Several studies have suggested C-reactive protein concentrations of 20 mg/L or 40 mg/L as a screening limit for bacterial infections [5,13,14]. Considering the concentration limit >40 mg/L to differentiate between viral and bacterial respiratory infections, Korppi and Kroger [8] found the best positive and negative predictive values of 0.76 and 0.55, respectively, to support the presence of bacterial pneumonia. Turay et al. [21] found for pleural fluid CRP levels >30mg/L, a sensitivity of 93.7%, a specificity of 76.5% and a positive predictive value of 98.4%, when these authors screened inflammatory pleural effusions. However, the definitive value of CRP for the differentiation between viral and bacterial respiratory infections has thus far remained unresolved [8,19]. Although pleural fluid CRP levels may be used to discriminate parapneumonic effusions from other types of exudative effusion, a CRP level above 30 mg/L, highly suggestive of pneumonia, is not specific, since there are a number of other conditions that stimulate CRP synthesis, such as pulmonary infarction, inflammation and neoplasia.

In pneumonia, the close proximity of infection and tissue damage in the lung parenchyma to the pulmonary circulation produces an immunological stimulus for systemic CRP synthesis. The CRP response that is mediated by cytokines would be expected to be greater in pneumonia cases where there is more tissue damage [20]. When there is infective exacerbation of chronic obstructive airways disease (purulent bronchitis), it is sometimes difficult to exclude pneumonia on the basis of the radiological findings. This is because there are often chronic lung markings, or shadowing, due to a coexistent disease, such as pulmonary fibrosis or pneumoconiosis. Furthermore, it is important to distinguish between endobronchial and parenchymal infection, because the bacterial pathogens are often not the same and they may require different antibiotics. The most common bacterial pathogen in community-acquired pneumonia is S. pneumoniae, which is sensitive to amoxycillin, and on the other hand, atypical bacterial infection with Mycoplasma pneumoniae, Legionella pneumophila or Chlamydia pneumoniae may also occur, and these require the use of erythromycin. A more useful role for CRP is monitoring the response of pneumonia to antibiotic therapy [23].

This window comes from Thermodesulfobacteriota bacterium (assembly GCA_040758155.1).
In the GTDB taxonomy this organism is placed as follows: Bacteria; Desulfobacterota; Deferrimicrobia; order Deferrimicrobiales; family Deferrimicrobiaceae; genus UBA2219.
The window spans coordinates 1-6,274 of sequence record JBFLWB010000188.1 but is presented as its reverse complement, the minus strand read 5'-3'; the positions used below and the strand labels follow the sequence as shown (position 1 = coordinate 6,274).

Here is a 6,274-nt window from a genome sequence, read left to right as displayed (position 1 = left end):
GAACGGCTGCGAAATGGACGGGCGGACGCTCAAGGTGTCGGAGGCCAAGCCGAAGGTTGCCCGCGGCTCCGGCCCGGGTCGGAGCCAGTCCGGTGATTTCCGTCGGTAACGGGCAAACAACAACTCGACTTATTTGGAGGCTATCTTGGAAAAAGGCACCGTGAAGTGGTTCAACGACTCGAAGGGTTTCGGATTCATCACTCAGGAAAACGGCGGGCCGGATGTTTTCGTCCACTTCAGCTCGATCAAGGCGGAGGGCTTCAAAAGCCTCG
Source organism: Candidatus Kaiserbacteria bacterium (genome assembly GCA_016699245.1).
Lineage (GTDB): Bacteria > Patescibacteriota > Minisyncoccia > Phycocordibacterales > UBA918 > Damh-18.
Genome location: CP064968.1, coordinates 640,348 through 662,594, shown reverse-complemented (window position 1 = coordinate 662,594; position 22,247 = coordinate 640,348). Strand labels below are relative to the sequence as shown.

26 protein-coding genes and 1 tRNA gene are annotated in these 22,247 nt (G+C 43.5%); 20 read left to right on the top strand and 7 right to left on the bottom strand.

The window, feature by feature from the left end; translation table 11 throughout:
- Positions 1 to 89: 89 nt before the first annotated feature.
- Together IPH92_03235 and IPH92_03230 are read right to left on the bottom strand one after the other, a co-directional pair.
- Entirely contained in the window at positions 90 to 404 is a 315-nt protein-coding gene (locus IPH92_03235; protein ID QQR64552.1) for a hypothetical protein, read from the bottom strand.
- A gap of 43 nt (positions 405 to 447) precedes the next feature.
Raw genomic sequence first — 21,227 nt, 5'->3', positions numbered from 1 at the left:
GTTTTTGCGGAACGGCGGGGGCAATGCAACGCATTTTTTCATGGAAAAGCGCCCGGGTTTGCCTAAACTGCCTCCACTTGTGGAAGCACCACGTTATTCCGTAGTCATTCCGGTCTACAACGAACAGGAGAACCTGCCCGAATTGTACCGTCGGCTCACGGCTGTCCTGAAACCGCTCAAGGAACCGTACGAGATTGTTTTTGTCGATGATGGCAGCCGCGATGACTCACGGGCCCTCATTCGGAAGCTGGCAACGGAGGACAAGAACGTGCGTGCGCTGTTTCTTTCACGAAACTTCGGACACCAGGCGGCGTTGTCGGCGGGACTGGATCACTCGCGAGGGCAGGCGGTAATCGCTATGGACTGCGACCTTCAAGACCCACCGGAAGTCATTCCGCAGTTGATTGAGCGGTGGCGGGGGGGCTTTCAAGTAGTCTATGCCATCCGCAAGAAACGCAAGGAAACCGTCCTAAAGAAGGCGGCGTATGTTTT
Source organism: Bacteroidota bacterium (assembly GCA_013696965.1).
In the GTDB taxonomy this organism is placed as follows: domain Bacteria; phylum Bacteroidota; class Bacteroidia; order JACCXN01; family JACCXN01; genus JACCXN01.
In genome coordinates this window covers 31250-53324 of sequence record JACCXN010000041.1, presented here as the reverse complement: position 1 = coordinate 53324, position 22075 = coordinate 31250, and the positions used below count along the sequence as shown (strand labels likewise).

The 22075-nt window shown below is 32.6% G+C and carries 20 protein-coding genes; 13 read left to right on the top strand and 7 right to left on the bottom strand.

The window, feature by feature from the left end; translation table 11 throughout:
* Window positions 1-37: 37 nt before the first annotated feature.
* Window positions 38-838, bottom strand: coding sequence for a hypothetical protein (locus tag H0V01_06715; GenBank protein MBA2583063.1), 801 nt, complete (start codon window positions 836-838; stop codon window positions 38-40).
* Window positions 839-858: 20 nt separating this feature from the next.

In this study, CRP tests were used only as a qualitative determination (+ or -), and thus we were not able to deduce how many cases in the series were caused by virus, since the titers were not measured. These parameters gave high sensitivity and specificity when pleural fluid and/or serum samples were employed. However, pleural fluid samples were superior, with a predictive value (probability of disease in a patient with a positive CRP test) of 81.6%, higher than the 61% determined for serum samples. Thus, the detection of CRP in pleural fluid may prove to be a rapid, practical, and accurate method to define bacterial pneumonia. Although the CRP assay is not cheap, it is quick to perform and could be used as a routine procedure.

 

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Correspondence to
Dr. Henry I. Z. Requejo
Instituto Adolfo Lutz, Seção de Imunologia
Av. Dr. Arnaldo 355, 01246-902, São Paulo, SP, Brazil

Received on 17 January 2003
Revised 23 May 2003